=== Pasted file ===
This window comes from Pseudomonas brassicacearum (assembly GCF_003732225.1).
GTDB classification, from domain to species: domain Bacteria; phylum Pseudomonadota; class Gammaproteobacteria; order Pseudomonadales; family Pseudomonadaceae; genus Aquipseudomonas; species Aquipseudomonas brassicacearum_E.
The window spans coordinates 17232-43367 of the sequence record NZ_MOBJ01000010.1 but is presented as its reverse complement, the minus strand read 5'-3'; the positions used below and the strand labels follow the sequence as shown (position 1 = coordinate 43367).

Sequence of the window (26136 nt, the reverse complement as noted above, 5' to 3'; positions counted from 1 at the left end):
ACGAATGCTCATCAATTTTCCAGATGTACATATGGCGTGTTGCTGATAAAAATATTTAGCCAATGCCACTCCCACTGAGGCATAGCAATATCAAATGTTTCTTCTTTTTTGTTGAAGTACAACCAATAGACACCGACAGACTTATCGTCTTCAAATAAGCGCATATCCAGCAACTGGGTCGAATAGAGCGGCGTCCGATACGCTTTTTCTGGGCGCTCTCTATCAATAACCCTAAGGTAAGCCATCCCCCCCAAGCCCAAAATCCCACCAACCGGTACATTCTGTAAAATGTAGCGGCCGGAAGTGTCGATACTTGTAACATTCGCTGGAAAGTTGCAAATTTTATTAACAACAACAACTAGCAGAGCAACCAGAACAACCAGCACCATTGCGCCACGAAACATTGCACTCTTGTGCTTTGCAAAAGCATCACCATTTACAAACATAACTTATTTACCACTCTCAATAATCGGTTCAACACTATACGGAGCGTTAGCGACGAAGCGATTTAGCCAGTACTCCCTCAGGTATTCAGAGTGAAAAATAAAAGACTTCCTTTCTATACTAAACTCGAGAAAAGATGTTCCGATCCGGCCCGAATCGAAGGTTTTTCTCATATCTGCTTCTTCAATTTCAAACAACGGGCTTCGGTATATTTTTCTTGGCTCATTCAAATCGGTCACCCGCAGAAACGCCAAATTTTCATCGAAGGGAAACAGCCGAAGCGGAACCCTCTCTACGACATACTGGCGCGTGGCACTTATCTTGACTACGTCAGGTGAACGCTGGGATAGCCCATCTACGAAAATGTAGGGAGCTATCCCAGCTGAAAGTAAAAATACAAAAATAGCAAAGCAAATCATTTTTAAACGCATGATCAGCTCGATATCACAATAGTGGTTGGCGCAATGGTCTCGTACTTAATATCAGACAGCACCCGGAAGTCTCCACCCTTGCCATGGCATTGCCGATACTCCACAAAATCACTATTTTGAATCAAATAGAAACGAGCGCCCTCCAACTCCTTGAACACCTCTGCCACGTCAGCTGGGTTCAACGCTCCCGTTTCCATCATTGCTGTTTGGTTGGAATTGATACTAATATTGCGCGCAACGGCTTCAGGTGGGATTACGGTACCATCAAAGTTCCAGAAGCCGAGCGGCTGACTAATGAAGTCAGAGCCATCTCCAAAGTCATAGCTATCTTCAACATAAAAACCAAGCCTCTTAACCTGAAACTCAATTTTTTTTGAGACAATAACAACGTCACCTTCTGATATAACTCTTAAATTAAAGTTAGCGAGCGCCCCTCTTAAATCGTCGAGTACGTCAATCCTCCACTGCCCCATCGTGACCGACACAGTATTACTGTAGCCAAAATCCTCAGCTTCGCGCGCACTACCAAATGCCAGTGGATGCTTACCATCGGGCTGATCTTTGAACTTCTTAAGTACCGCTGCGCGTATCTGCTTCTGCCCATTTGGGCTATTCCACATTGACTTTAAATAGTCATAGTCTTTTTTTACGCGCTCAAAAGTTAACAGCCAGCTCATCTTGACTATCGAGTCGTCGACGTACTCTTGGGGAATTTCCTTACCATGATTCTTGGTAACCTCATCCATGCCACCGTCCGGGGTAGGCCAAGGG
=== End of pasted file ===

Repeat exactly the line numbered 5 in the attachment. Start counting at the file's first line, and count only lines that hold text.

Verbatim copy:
ACGAATGCTCATCAATTTTCCAGATGTACATATGGCGTGTTGCTGATAAAAATATTTAGCCAATGCCACTCCCACTGAGGCATAGCAATATCAAATGTTTCTTCTTTTTTGTTGAAGTACAACCAATAGACACCGACAGACTTATCGTCTTCAAATAAGCGCATATCCAGCAACTGGGTCGAATAGAGCGGCGTCCGATACGCTTTTTCTGGGCGCTCTCTATCAATAACCCTAAGGTAAGCCATCCCCCCCAAGCCCAAAATCCCACCAACCGGTACATTCTGTAAAATGTAGCGGCCGGAAGTGTCGATACTTGTAACATTCGCTGGAAAGTTGCAAATTTTATTAACAACAACAACTAGCAGAGCAACCAGAACAACCAGCACCATTGCGCCACGAAACATTGCACTCTTGTGCTTTGCAAAAGCATCACCATTTACAAACATAACTTATTTACCACTCTCAATAATCGGTTCAACACTATACGGAGCGTTAGCGACGAAGCGATTTAGCCAGTACTCCCTCAGGTATTCAGAGTGAAAAATAAAAGACTTCCTTTCTATACTAAACTCGAGAAAAGATGTTCCGATCCGGCCCGAATCGAAGGTTTTTCTCATATCTGCTTCTTCAATTTCAAACAACGGGCTTCGGTATATTTTTCTTGGCTCATTCAAATCGGTCACCCGCAGAAACGCCAAATTTTCATCGAAGGGAAACAGCCGAAGCGGAACCCTCTCTACGACATACTGGCGCGTGGCACTTATCTTGACTACGTCAGGTGAACGCTGGGATAGCCCATCTACGAAAATGTAGGGAGCTATCCCAGCTGAAAGTAAAAATACAAAAATAGCAAAGCAAATCATTTTTAAACGCATGATCAGCTCGATATCACAATAGTGGTTGGCGCAATGGTCTCGTACTTAATATCAGACAGCACCCGGAAGTCTCCACCCTTGCCATGGCATTGCCGATACTCCACAAAATCACTATTTTGAATCAAATAGAAACGAGCGCCCTCCAACTCCTTGAACACCTCTGCCACGTCAGCTGGGTTCAACGCTCCCGTTTCCATCATTGCTGTTTGGTTGGAATTGATACTAATATTGCGCGCAACGGCTTCAGGTGGGATTACGGTACCATCAAAGTTCCAGAAGCCGAGCGGCTGACTAATGAAGTCAGAGCCATCTCCAAAGTCATAGCTATCTTCAACATAAAAACCAAGCCTCTTAACCTGAAACTCAATTTTTTTTGAGACAATAACAACGTCACCTTCTGATATAACTCTTAAATTAAAGTTAGCGAGCGCCCCTCTTAAATCGTCGAGTACGTCAATCCTCCACTGCCCCATCGTGACCGACACAGTATTACTGTAGCCAAAATCCTCAGCTTCGCGCGCACTACCAAATGCCAGTGGATGCTTACCATCGGGCTGATCTTTGAACTTCTTAAGTACCGCTGCGCGTATCTGCTTCTGCCCATTTGGGCTATTCCACATTGACTTTAAATAGTCATAGTCTTTTTTTACGCGCTCAAAAGTTAACAGCCAGCTCATCTTGACTATCGAGTCGTCGACGTACTCTTGGGGAATTTCCTTACCATGATTCTTGGTAACCTCATCCATGCCACCGTCCGGGGTAGGCCAAGGG